Suddenly, soft white fluffy animals shot out and began hopping away from us in speed. Sogo was already up by now, chasing one of the animals down a strange corridor. I rushed to my feet and raced after him. By the time I caught up with him, he had the animal by its long ears and he smiled tiredly at me. 

“Look, Jide… We have some food!” he said in excitement before breaking into a short laugh. 

I smiled back at him widely, before glancing back to see if the others were lucky in their chases. Except there was nothing to see behind us. The laugh died on his face as we both stared down a long empty corridor that got increasingly dark the farther it went. 

“Sogo…” I said, fear gripping my heart. 

A sound traveled down the corridor, something akin to a roar and I shivered from top to bottom. 

“Brother…” I said again. 

Sogo put his hand on my shoulder and pulled me back slowly to stand behind him. 

“When I say so, start running okay?” he whispered. 

The sound repeated itself, louder this time and the air in front of us shook like it was a cloth in the wind. I shook with it, relieving myself without meaning to. Sogo pushed me faster behind him. He grabbed my hand and spoke quickly. 

“Start running,” he said and we began running down the corridor. 

As we ran, I could hear the sound of something chasing us from behind but I didn’t stop. I couldn’t stop. Sogo kept pulling me ahead shouting that I keep running. And I kept running. 

But we couldn’t outrun whatever was chasing us. If anything, the sounds and roars behind us were getting louder. 

Suddenly, there was a small opening ahead of us. A small space was carved into the wall of the corridor. Sogo stopped as soon as we got close, pulling me as I tried to keep running ahead. He pushed me into the space and removed the waterskin from his shoulder before handing it to me. 

Then, with a brutality I didn’t know my brother had, he broke the neck of the animal he had been carrying before handing the animal over to me. 

“Wait here, Jide. I can’t fight and protect you at the same time. Hide here. I will kill the monster chasing us and come back for you,” Sogo said.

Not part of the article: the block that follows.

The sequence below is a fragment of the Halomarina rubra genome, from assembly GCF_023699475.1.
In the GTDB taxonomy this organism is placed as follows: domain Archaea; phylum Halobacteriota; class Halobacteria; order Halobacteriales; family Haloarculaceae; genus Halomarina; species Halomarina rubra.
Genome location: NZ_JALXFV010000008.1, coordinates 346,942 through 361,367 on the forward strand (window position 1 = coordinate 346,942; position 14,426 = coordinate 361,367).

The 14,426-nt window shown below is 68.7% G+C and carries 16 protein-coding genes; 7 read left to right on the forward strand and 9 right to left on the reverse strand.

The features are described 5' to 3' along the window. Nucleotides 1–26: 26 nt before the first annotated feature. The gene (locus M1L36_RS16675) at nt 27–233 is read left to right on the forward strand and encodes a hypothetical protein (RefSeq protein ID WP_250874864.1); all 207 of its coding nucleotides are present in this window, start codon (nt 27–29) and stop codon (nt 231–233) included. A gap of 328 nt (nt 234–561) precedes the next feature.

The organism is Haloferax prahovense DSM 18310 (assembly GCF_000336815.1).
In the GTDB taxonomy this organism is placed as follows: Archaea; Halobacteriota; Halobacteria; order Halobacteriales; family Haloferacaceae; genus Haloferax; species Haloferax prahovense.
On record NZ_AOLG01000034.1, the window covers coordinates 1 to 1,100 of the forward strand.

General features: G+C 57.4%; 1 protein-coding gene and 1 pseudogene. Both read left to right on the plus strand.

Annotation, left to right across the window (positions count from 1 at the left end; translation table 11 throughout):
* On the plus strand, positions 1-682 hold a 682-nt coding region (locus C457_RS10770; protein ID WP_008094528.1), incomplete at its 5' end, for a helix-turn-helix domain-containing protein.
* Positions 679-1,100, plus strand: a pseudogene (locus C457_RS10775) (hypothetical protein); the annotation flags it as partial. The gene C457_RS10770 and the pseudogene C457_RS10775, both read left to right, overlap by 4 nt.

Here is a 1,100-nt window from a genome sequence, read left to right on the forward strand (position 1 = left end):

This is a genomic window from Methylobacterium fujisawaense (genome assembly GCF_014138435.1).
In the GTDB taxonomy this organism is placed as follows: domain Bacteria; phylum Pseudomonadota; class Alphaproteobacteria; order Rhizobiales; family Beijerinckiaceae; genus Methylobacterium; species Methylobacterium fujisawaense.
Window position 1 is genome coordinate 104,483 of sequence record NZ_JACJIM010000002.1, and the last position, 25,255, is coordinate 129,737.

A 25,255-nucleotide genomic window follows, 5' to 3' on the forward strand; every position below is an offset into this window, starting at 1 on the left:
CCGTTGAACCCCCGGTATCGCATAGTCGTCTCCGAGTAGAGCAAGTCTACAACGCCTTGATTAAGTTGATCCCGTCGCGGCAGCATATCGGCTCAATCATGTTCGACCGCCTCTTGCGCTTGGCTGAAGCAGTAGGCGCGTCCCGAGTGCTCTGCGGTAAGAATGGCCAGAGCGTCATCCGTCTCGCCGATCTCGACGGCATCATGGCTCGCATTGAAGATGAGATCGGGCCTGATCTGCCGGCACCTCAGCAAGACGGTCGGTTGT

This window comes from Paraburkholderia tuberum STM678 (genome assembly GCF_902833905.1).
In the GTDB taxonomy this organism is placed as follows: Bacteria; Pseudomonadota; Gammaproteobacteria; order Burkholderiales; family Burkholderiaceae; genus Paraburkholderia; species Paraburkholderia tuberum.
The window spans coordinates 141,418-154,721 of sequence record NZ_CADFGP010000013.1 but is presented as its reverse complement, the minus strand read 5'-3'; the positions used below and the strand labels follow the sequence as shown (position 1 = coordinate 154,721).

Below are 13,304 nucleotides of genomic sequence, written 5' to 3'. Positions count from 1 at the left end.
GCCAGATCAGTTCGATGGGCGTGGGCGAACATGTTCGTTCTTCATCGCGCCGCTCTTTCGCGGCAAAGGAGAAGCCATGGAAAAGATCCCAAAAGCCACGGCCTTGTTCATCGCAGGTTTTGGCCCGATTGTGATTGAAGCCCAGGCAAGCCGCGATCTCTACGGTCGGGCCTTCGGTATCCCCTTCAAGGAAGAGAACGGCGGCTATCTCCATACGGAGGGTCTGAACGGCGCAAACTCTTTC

“No. Don’t go. Please stay,” I protested but he shook his head hastily. 

“Jide. I’ll be fine. I promised to protect you. Be quiet. I’ll be quick,” he said before running his hand through my hair and disappearing from my sight. 

So I waited. 

And while I waited, I thought about how my brothers had died so carelessly, both in the forest and in the river. I thought about the whole journey. I thought about the shaman’s words and her disappearance. But her words rang in me a bit longer. 

“Whatever you do in this space, remember… The gods are not your fathers or mothers. They do not like you, nor do they care for you. Worship them as you have and perhaps you will see your family again.”

I looked at the dead animal next to me and it occurred to me that I wasn’t hungry. That I hadn’t been hungry since my brothers were drowned and killed in the river. I remembered the mahogany tree back home. And I remembered how much the structure had reminded me of the tree. 

Slowly, I dragged the body of the animal and laid it in front of me. I removed the small sky rock blade my father gave to me for my main day and positioned the tip just above the breast of the animal. 

I remembered what the shaman did during such sacrificial rituals and figured I could try and do the same. I figured, if I could play the shaman in my childhood games then maybe I can do it for real. 

The black blade pierced into the animal smoothly and the red color of life burst out of its body, splashing on my face and my lips. A warmth enveloped my hands as the blade sunk deeper and I found myself trying to breathe. I thought my hand would shake at the taking of life but it was steady. 

I removed the blade and sunk it deeper before using the sharp side to widen the cut in the animal. Just like the shaman would do, I removed all I could from the inside of the animal and laid it in front of me. 

Then, I changed my position to kneel. 

“Ogun, of might and iron, please accept this sacrifice from your servant,” I whispered in a level voice. 

I didn’t know what to expect but I bowed my head with my hands outstretched towards the entrance of the small space. 

Then I continued waiting.